In my native Sweden, many people experience a sense of negativity this time of year, when the cold winter weather has the country in a firm grip. We begin to dream of life (or at least a holiday) in warmer countries as we walk the streets, shivering against the cold. Our cold climate, however, gives us a huge advantage in this age of digitalisation, by enabling us to operate data centres at a lower cost. This is because the process of keeping the equipment cool requires less energy.
That’s one of the main reasons as to why several large-scale data centres have been built here in recent years, with more to come. Global giants such as Facebook, Microsoft, Amazon and Google are among the companies reaping the benefits. The presence of conditions such as the relative simplicity of cooling and cheap electricity can be seen to increase the likelihood that major global organisations will continue to build and operate data centres in Sweden. The fact that Sweden is a politically and geographically stable country further strengthens this likelihood.
We also have a reputation for being leaders in technology innovation, which is reflected in the European Commission’s Digital Economy and Society Index 2018, where Sweden is ranked in the top 3 most advanced digital economies in the EU. New and ongoing developments in IoT (smart cities, autonomous vehicles) through to becoming a cashless society mean that companies, government organisations and their partners, suppliers and customers need to be able to seamlessly interconnect to support the digital transformation required.
In fact, two out of three Swedish CIOs think that interconnection will become increasingly important in the next three years, according to a local survey performed to support the Global Interconnection Index, Vol 2(the GXI) recently published by Equinix. The GXI is our annual report which tracks, measures and forecasts the explosive growth in digital business.
Examples of rapidly growing Swedish companies range from global giants from gaming and media industries, to local big brand names such as fintech company iZettle and Axfood (Sweden’s second largest food retailer). The shift to a digital edge strategy on Platform Equinix enabled Axfood to scale its digital business, keep pace with shifting markets and find new growth opportunities.
In addition to the industry-specific solutions, there is also a need for the efficient management of direct connections for more general applications, such as e-commerce, IoT and big data analytics. In simple terms, wherever the volumes for data are increasing and data management is becoming more advanced, there is a need for better and faster solutions for the transferring of data.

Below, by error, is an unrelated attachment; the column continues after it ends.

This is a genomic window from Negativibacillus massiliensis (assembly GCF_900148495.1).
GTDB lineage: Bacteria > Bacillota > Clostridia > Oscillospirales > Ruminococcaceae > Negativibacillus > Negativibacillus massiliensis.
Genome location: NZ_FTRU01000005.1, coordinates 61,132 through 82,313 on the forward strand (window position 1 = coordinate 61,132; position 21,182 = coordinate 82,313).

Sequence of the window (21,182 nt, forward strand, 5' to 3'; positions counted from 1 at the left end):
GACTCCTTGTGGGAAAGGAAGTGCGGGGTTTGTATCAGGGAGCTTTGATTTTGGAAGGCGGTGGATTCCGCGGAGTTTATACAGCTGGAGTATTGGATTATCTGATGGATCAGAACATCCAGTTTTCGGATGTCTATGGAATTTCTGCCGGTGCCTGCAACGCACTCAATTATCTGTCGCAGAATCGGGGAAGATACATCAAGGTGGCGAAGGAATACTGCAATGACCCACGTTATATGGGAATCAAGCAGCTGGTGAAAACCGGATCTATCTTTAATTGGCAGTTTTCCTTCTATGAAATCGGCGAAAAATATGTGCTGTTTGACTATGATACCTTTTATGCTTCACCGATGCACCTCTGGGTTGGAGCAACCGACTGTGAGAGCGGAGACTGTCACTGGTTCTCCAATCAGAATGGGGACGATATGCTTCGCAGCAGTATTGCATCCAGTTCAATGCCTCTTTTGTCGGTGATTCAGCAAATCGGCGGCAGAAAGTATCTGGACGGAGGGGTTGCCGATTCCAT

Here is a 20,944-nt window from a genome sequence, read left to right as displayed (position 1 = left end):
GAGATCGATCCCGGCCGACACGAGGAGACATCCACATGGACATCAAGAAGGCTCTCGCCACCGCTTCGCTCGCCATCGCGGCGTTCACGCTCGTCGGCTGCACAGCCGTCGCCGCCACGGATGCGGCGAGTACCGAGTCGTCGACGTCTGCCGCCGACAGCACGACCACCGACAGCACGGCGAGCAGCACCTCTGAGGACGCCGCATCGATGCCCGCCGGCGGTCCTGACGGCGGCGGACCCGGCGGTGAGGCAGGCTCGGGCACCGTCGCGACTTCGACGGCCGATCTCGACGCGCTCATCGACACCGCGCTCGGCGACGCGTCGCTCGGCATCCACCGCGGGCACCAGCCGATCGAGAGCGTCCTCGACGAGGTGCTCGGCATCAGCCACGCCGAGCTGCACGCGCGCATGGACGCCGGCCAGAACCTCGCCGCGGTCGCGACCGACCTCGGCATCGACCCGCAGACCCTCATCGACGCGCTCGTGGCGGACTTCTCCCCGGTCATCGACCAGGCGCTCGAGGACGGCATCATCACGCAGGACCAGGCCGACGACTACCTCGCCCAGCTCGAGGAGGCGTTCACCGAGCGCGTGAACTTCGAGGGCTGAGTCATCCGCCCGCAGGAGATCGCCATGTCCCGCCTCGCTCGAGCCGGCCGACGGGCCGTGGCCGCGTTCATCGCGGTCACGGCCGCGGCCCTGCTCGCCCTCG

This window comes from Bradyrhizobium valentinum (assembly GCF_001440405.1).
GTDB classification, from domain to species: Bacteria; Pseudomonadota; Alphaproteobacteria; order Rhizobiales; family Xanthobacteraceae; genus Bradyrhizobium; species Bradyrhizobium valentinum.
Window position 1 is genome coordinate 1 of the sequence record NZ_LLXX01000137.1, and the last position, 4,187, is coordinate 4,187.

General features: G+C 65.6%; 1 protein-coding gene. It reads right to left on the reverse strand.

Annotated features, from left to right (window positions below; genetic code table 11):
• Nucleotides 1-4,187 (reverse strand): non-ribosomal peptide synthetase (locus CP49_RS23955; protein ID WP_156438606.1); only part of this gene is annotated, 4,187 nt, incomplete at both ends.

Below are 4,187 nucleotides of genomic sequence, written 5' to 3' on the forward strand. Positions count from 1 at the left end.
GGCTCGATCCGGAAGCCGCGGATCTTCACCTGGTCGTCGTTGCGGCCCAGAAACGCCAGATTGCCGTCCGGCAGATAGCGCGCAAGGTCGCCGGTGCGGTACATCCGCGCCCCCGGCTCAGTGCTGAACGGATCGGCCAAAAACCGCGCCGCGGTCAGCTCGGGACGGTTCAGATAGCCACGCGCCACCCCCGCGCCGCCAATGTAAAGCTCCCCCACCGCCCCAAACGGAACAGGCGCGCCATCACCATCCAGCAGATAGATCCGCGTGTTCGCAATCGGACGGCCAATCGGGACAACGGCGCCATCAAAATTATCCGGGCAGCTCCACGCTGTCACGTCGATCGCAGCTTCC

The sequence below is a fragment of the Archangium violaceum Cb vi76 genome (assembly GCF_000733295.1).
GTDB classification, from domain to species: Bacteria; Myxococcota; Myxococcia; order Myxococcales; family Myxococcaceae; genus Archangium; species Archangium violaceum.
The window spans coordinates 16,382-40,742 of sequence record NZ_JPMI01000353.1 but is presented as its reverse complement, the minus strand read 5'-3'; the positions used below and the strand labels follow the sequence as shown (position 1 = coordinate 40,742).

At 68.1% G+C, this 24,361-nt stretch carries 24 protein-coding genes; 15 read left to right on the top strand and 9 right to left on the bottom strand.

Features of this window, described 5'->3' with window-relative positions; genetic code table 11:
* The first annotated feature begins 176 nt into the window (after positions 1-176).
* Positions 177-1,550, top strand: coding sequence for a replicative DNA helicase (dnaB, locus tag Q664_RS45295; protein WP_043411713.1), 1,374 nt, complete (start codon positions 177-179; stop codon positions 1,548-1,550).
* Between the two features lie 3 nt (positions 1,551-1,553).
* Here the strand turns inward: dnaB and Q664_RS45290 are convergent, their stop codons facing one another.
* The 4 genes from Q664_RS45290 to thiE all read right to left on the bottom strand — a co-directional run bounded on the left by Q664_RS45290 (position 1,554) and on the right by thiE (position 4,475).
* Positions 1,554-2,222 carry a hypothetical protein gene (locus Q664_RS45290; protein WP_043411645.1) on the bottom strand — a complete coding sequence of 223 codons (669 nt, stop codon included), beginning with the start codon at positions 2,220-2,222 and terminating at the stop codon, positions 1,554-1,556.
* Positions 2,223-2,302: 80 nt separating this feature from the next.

The unprecedented data growth generated by these innovations such as smart cities will place huge levels of strain on legacy digital infrastructures. To handle this influx, it is imperative that we begin to develop digital infrastructures that can seamlessly handle not just our current data demands, but also the growing demands of the future.
Equinix is now driving this development with the new SK2 hub, which will shortly become operational. This represents a focal point for the prioritised data traffic that is essential for the interconnection and digitalisation our customers require.
A number of Swedish technology companies (in the finance industry, for example) are already involved in this development. A better infrastructure – such as Equinix’s three data centres in the Stockholm area – increases the possibility of creating new, digital solutions. This also means job creation relating to the construction and operation of data centres, as well as the generation of diverse forms of income for the Swedish economy.
 Another reason for global giants choosing Sweden is the legislation passed in 2017, stipulating that the Swedish energy tax for data centres has been reduced by 97 percent. This represents an annual cost saving of between 1.6 and 2.7 million dollars for a 10-megawatt data centre. The tax reduction applies to server owners in data centres with a capacity exceeding 500 kilowatts, which means that our larger customers can apply for a tax relief. An additional bonus is that the electricity used in the data centre generates an almost non-existent carbon footprint.